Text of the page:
How Were Fossils Formed? -- By: Austin Robbins
BSP 10:4 (Autumn 1997) p. 71
How Were Fossils Formed?
Austin Robbins, DDS, recently retired from private practice in New Jersey. He was previously on the faculties of Georgetown University School of Dentistry, Temple University Dental School, and the University of Pennsylvania School of Dental Medicine. Dr. Robbins is a member of the Board of Directors of the Associates for Biblical Research.
Fossils have been discovered on every continent, in almost every country, in great profusion world-wide. It is safe to say that no significant area of the earth’s surface is without fossils. Man treads, everywhere he walks, on the graves of creatures formerly alive.
Over the centuries man has expended great effort to preserve the bodies of his deceased loved ones. The mummies of Egypt’s Pharaohs provide graphic testimony of man’s ancient effort to thwart the ravages of physical decomposition after death. Without such effort no, or few, remains would be left, especially after a millennium or two.
How is it then that the bodies of many creatures, man included, have been fossilized, preserved indefinitely by natural forces? Vast myriads of fossil fish, millions of other creatures, plants as well as animals, have been preserved in rocks. Fossils are far from rare. The Lompoc formation in California contains innumerable fossilized fish. There are sand hills in Nebraska containing more dinosaur bones than sand. Most of the world’s ivory supply came, not from the tusks of living elephants, but from those of mammoths which died in Siberia. Fossils are everywhere, in vast quantities.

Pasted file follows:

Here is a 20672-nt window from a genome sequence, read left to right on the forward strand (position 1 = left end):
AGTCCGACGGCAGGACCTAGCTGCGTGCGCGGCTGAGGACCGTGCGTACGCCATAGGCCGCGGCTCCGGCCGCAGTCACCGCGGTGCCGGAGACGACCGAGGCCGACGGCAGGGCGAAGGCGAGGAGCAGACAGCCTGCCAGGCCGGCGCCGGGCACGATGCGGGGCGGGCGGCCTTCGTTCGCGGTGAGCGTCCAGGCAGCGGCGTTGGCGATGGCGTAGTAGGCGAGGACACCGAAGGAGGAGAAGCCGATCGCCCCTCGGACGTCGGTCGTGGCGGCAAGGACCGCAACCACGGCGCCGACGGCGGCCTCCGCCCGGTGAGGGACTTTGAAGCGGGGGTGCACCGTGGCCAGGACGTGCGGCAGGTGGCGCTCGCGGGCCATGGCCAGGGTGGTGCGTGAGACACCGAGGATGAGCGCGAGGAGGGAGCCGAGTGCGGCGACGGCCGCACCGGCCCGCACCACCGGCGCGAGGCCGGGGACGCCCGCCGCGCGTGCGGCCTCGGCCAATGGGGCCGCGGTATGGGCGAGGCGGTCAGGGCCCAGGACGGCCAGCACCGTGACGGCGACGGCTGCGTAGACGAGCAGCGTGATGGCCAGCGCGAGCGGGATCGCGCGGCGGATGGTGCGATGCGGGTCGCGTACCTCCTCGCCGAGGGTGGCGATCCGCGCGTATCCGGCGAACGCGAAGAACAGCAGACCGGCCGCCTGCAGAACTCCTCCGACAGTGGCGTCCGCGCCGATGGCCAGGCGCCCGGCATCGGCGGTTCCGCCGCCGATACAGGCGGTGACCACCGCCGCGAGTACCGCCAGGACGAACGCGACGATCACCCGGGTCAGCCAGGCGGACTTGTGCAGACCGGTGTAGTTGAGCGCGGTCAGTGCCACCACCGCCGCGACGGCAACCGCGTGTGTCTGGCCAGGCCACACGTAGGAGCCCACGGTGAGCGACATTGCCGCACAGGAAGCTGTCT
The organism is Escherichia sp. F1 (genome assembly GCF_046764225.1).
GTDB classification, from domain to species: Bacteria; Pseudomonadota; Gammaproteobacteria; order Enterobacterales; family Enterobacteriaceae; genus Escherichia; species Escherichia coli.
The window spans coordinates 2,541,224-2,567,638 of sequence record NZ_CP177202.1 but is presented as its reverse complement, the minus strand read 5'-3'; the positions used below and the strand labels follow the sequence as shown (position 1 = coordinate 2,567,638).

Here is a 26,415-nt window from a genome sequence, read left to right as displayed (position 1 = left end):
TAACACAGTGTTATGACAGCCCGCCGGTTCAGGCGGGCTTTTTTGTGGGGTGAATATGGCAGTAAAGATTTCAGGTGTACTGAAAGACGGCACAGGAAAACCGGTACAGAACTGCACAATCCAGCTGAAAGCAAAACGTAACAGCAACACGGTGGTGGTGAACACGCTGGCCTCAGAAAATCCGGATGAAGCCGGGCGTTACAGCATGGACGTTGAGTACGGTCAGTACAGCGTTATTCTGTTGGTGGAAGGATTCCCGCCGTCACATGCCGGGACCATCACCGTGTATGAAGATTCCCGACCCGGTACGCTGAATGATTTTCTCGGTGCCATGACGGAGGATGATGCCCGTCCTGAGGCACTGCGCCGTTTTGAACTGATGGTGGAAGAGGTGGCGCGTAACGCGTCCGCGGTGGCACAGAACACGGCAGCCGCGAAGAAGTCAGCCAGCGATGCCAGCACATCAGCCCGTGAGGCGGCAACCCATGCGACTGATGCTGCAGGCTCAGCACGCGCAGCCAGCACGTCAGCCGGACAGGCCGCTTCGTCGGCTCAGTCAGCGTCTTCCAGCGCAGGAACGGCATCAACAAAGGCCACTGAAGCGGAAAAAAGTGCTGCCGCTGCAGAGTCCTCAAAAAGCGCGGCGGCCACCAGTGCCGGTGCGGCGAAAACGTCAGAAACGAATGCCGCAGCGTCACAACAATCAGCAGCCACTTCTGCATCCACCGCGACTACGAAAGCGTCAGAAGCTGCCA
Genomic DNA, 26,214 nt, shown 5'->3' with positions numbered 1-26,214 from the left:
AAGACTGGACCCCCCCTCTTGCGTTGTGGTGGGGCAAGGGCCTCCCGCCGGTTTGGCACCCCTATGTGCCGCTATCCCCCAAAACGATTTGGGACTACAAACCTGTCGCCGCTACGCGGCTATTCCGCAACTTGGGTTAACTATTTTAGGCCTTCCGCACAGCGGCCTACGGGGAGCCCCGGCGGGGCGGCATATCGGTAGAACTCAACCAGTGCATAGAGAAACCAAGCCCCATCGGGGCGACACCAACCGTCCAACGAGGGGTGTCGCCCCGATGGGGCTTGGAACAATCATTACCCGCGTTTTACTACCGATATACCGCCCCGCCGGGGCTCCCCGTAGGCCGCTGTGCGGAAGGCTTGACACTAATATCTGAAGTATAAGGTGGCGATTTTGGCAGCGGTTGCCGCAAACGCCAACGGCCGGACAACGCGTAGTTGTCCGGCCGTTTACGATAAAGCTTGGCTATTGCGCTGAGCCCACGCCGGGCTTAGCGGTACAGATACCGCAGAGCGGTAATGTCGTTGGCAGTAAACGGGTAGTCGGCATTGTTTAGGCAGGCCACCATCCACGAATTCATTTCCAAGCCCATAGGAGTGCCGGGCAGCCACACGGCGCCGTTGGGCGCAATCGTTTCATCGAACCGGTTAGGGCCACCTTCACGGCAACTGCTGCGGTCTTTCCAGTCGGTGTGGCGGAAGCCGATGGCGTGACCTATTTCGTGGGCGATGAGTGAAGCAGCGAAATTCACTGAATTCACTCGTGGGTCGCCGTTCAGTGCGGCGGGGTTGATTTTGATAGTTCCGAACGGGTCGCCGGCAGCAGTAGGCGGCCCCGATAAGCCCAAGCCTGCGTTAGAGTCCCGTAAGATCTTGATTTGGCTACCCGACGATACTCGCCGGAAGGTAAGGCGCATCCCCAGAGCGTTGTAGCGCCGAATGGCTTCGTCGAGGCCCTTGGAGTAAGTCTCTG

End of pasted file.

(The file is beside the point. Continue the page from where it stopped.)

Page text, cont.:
How to Make a Fossil
The requirements for fossil formation are not too complex. It is not enough that the mere death of a creature could form it into a fossil. Many fish, for instance, have died almost at the same instant, due to a change in salinity or oxygen content of the water. Bodies of hundreds, if not thousands, of fish have been seen floating on the surface of creeks. Yet these did not become fossils. Crabs and gulls consumed most of them. What was left the minnows ate. And the remainder decomposed. This is the normal course of events. It is a far cry from the formation of beds of fossil fish.
Two basic requirements must be met to produce fossils. First, the rapid death of many creatures. Second,
BSP 10:4 (Autumn 1997) p. 72
equally rapid preservation of their bodies, more or less intact. In many instances — the dinosaurs for example — death occurred, but burial was somewhat delayed. Burial came only after the flesh decomposed, leaving only the bones. In other cases, immediately upon the death of the creature it was frozen. The mammoths, elephants and rhinocero...
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